The NIDILRR-funded Spaulding Hospital-New England Regional Spinal Cord Injury Center (SNERSCIC) (90SI5021) will host a webcast, Shaping the Spinal Cord Injury Research Landscape: How Consumers Can Make a Difference, November 8th, 6:30-8pm ET, part of the Knowledge in Motion series. Presenters will discuss how people with SCI and their caregivers can influence research priorities in SCI, channels and methods for submitting feedback and ideas for future SCI research, and barriers and facilitators to participation in clinical trials. Registration is free and required.

Participate: 

LiveWell 2019 Student App Challenge
The NIDILRR-funded Rehabilitation Engineering Research Center for Community Living, Health, and Function (LiveWell RERC) (90RE5023) is sponsoring the LiveWell 2019 Student App Challenge, an app development competition for middle, high school, and college students, as well as non-professional developers to create apps that can be used by people with disabilities and people who are aging. Suggested target areas include, but are not limited to, health and function, accessibility, money management, navigation, home automation and control, personal communication, and access to public announcements and notifications. Judging will take place in May 2019 with three submissions selected for a cash award, and two selected for random prizes. Guidelines and qualifications are described on the competition website.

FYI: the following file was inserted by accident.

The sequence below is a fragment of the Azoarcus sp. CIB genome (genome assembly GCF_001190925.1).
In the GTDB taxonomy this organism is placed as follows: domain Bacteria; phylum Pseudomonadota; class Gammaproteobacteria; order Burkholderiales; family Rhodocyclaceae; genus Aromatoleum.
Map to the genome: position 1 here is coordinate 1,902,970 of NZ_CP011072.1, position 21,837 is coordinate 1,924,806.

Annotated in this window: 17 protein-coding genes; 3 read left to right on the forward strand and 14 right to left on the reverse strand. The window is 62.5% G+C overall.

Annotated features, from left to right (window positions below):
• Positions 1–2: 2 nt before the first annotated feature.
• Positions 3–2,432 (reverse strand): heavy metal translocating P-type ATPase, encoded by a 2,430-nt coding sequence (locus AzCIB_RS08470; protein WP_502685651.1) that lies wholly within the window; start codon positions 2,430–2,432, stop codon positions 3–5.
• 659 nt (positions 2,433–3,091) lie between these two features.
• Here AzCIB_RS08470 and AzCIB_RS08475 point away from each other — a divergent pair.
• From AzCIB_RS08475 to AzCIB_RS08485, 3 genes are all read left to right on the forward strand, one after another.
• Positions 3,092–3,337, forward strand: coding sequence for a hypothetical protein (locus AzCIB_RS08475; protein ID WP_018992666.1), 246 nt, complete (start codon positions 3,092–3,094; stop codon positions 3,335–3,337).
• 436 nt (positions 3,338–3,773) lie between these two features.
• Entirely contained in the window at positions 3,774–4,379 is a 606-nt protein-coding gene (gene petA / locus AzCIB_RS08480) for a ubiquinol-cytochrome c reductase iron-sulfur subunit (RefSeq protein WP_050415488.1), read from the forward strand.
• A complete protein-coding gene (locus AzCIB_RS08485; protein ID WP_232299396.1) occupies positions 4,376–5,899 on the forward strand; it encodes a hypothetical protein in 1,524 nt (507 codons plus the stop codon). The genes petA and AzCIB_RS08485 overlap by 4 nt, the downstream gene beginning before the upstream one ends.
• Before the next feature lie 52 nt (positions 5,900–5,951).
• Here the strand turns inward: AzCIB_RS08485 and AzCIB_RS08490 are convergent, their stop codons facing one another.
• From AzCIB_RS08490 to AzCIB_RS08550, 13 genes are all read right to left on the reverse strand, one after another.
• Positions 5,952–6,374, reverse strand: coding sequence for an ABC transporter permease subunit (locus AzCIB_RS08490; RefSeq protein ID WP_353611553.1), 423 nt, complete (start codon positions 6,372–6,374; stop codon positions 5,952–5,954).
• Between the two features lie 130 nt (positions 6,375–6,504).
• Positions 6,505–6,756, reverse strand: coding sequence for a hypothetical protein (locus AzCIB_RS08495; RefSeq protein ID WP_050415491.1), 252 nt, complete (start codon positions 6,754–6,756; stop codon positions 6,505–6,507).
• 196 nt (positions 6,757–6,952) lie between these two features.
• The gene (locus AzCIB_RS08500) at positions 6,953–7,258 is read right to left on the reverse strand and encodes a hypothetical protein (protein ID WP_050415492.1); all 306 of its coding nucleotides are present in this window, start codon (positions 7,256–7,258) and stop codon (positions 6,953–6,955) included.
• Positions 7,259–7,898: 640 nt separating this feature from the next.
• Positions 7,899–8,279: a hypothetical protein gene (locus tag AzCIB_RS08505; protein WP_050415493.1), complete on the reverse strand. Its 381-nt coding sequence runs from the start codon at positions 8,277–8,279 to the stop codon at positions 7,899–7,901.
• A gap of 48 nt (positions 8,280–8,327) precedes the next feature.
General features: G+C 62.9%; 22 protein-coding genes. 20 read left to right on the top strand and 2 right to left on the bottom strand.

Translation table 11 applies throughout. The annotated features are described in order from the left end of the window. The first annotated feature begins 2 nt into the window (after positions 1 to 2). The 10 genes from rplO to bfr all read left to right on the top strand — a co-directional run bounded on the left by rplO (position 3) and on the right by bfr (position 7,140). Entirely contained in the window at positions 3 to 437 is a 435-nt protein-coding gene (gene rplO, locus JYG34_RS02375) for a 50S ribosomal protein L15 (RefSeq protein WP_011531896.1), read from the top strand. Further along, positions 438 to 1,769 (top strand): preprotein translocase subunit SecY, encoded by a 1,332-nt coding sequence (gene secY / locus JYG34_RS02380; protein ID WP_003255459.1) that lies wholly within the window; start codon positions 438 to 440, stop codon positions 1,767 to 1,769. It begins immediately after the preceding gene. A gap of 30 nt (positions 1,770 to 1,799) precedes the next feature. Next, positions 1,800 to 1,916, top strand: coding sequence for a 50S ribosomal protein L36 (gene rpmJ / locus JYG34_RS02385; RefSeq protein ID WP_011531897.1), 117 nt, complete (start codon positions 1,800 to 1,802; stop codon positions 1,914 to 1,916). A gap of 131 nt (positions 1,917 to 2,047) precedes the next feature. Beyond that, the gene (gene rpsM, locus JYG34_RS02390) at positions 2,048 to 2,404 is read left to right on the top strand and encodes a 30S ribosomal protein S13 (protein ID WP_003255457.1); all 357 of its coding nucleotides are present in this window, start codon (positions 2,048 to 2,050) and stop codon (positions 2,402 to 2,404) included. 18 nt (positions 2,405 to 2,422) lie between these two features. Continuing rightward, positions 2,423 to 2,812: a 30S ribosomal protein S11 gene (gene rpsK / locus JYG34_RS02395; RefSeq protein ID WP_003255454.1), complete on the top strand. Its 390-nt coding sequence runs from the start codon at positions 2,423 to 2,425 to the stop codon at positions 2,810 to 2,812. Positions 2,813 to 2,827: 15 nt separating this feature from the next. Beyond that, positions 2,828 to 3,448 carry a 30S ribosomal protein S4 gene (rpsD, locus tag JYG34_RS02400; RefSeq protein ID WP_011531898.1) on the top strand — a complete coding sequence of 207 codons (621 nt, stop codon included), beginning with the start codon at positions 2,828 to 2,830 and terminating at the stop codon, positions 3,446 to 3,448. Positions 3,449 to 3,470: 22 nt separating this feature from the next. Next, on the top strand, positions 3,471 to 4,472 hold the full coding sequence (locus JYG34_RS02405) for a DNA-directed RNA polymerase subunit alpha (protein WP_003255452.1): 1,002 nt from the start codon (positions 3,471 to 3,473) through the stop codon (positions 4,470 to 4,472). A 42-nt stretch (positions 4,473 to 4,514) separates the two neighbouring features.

Elsewhere in the Community: 

Report on National Disability Employment Policy
The National Council on Disability (NCD) has issued a report, National Disability Employment Policy, From the New Deal to the Real Deal: Joining the Industries of the Future, which assesses the status of employment for people with disabilities under Section 14(c) of the Fair Labor Standards Act. In this report, NCD explores trends regarding workers with disabilities being paid below minimum wage and highlights recent policy changes impacting this employment model. The report also discusses the need to build capacity and infrastructure for supported employment services and gives recommendations on how to change pay structures and how to make improvements to the processes of employment service providers who support people with disabilities.